We have met the Tippett String Quartet once before on Classical Explorer, in music by Penderecki on Naxos (link). They are just as impressve live, it turns out: their concert as part of the 2023 Thaxted Festival revealed a group of musicians of profound interpretative depth, and capable of traversing a wide range of repertoire.
First, though, the Thaxted Festival itself. Patron Seb Soanes describes it thus:
Thaxted Festival has its origins in the music-making which Gustav Holst led with great enthusiasm while he was living in the town in the early years of the twentieth century and we will be celebrating the 150th anniversary of his birth next year. His Whitsuntide Festivals and other events brought together students, professionals and local amateur singers and musicians which he would describe as ‘a feast’ of music-making. Thaxted’s new Developing Artists Programme continues Holst’s passion and delight in developing young musicians. Providing a platform for musicians and composers at the earlier stages of their careers, it will give us the chance to say in years to come ‘I saw them first in Thaxted …’. On a summer’s evening, there really is nowhere better to relax and enjoy the music of your choice in beautiful surroundings, than at the Thaxted Festival.
The composer Gustav Holst first visited Thaxted on a walking holiday in Essex in 1913. A small blue plaque commemorates his abode in Town Street; his association with Thaxted lasted until 1925. Full details can be found in this excellent online article.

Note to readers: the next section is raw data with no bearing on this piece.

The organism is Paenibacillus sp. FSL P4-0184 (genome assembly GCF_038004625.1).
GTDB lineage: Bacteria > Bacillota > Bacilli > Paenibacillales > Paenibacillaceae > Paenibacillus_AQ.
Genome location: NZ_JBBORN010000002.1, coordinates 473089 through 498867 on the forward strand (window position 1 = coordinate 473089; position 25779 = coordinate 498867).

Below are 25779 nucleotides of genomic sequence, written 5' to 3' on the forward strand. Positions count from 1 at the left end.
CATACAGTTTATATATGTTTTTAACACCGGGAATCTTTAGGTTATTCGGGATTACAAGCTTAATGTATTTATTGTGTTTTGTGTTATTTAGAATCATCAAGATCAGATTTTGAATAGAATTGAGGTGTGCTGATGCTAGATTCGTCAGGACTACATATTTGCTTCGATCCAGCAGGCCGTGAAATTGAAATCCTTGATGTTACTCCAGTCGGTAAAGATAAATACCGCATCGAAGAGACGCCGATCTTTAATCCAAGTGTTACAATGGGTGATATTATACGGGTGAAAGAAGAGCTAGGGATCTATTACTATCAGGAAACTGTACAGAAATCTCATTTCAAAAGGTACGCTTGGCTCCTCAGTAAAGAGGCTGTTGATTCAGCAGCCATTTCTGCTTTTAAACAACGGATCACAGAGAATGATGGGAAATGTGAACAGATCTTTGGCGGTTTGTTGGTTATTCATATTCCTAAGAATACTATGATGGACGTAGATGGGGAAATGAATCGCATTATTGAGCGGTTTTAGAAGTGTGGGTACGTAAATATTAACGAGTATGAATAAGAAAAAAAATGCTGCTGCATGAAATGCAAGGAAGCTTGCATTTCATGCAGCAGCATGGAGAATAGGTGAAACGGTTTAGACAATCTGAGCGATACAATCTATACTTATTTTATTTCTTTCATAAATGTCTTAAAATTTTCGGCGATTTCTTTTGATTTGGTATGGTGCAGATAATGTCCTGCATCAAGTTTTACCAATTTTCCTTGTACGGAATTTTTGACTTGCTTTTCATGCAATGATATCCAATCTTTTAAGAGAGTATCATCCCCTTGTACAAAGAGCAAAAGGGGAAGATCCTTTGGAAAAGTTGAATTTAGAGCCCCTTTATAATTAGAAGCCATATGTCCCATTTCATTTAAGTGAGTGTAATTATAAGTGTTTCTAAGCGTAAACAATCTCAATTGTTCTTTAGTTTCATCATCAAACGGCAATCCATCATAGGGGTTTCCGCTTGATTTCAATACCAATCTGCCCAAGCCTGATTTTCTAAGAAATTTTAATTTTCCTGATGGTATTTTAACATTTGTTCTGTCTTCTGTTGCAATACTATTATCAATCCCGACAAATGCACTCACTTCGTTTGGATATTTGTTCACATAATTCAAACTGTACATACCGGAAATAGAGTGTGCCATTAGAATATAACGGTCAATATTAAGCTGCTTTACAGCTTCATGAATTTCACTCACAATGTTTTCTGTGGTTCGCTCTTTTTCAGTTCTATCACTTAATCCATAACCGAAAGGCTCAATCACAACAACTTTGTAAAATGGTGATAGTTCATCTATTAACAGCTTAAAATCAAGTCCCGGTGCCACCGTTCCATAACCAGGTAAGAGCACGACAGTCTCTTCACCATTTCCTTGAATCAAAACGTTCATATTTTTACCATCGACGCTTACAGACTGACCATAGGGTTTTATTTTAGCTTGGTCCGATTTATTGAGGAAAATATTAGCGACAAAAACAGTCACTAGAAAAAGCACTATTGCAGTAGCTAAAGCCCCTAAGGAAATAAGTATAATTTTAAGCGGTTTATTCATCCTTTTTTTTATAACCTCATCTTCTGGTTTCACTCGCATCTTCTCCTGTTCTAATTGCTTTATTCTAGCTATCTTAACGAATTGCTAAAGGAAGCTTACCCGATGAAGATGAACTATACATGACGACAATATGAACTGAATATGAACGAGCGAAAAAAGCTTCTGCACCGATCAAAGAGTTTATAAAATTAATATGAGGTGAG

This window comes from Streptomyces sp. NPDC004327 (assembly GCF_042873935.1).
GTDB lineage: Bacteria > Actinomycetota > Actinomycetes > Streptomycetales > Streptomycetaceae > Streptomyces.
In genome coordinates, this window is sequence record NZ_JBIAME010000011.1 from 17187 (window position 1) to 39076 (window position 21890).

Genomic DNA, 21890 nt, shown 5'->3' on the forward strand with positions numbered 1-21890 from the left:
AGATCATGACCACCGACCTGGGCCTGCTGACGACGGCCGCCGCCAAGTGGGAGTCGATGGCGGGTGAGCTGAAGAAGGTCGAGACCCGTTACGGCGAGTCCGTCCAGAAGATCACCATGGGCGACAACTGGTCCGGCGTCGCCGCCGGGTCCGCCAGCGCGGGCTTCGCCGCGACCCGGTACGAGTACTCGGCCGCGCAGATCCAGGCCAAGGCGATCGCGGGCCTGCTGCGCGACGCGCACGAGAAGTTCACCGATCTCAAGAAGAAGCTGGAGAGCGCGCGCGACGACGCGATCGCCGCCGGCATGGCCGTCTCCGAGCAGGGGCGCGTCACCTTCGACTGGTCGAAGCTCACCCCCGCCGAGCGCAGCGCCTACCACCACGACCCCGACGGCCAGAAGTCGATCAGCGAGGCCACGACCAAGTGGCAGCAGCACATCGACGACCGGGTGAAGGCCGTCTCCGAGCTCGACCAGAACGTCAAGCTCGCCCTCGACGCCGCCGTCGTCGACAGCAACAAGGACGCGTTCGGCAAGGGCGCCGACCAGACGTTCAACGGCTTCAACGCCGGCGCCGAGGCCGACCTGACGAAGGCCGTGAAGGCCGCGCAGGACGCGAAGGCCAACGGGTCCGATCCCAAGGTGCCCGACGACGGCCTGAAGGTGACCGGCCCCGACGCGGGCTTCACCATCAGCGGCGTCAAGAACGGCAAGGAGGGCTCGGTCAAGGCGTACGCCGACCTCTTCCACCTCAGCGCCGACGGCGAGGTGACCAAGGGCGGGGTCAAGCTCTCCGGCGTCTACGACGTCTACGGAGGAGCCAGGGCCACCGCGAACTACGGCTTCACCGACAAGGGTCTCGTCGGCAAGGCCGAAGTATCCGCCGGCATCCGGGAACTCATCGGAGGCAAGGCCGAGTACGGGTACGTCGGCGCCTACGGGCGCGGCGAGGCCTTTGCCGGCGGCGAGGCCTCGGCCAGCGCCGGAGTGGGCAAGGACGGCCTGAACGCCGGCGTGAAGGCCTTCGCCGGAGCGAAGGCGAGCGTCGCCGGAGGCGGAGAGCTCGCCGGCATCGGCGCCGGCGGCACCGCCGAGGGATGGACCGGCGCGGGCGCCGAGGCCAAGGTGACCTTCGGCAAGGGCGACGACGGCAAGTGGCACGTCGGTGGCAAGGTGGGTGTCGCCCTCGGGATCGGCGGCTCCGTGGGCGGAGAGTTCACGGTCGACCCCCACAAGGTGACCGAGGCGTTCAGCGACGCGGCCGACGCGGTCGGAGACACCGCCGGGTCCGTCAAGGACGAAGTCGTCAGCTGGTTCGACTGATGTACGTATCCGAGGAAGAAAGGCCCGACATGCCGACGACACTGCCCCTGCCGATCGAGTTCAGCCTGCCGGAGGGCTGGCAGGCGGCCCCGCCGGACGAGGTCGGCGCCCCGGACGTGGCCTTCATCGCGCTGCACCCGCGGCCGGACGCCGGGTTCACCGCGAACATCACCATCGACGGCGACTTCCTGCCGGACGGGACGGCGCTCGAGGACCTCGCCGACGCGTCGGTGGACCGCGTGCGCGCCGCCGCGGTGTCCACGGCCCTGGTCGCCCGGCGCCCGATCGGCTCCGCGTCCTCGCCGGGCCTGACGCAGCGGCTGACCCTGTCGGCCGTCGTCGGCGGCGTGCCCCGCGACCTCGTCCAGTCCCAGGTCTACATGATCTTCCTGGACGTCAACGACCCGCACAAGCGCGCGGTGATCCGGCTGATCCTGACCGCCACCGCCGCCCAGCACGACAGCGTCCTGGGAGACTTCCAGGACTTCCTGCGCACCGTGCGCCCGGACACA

The Tippett Quartet included one piece by Holst in their programme, the Op. 36 (/ H 135) Phantasy on British Folk Songs, a piece they have recorded on the Somm label coup;ed with the Vaughan Williams Quartets:
Thsi is a marvellous piece, typical of the English Pastoralist/English Musical Renaissance tradition. The work was written in 1916, the year of Holst’s first Whitsuntide Festival in this very venue. The Phantasy plays with no fewer than four English folksongs within its short, ten-minute duration. The composer’s skill is palpable: the music is simultaneously quintessentially English and yet perfectly of Holst, too. The performance was a joy, opening with a superbly delivered viola solo by Lydia Lowndes-Northcott. and blossoming out beautifully. The piece is well-crafted, and the quartet brought out its sense of both structural and linear perfection. Although not announced in the programme, this was performed in the completion and edition by Roderick Swanston.
That piece began the second half of the concert: first up was Mendelssohn’s marvellous String Quartet in E flat, Op. 12 (1829), a work that takes Beethoven’s Op. 74 “Harp” String Quartet as a template. The performance was notable for the Tippett Quartet’s senseitivity to Mendelssohn’s harmonic world. The thematic workings of the first movement were well realised, while the famous “Canzonetta” second movement, often wrested from its surroundings and given as a stand-alone piece, is charming, and here flowed beautifully. The “Canzonetta” is an Allegretto; the third movement is an Andante espressivo, so the two central movements offer a combined panel of lyricism. It was the Tippett Quartet’s homogeneity of sound that so impressed in this Andante; an absolute dream that rose to a carefully-wrought climax - John Mills' expressive violin was a vital part of this movement’s success, particularly at that focal point. The finale is a Molto allegro e vivace; and lively it certainly was, the repeated chords carrying real internal energy. A fabulous piece, well performed.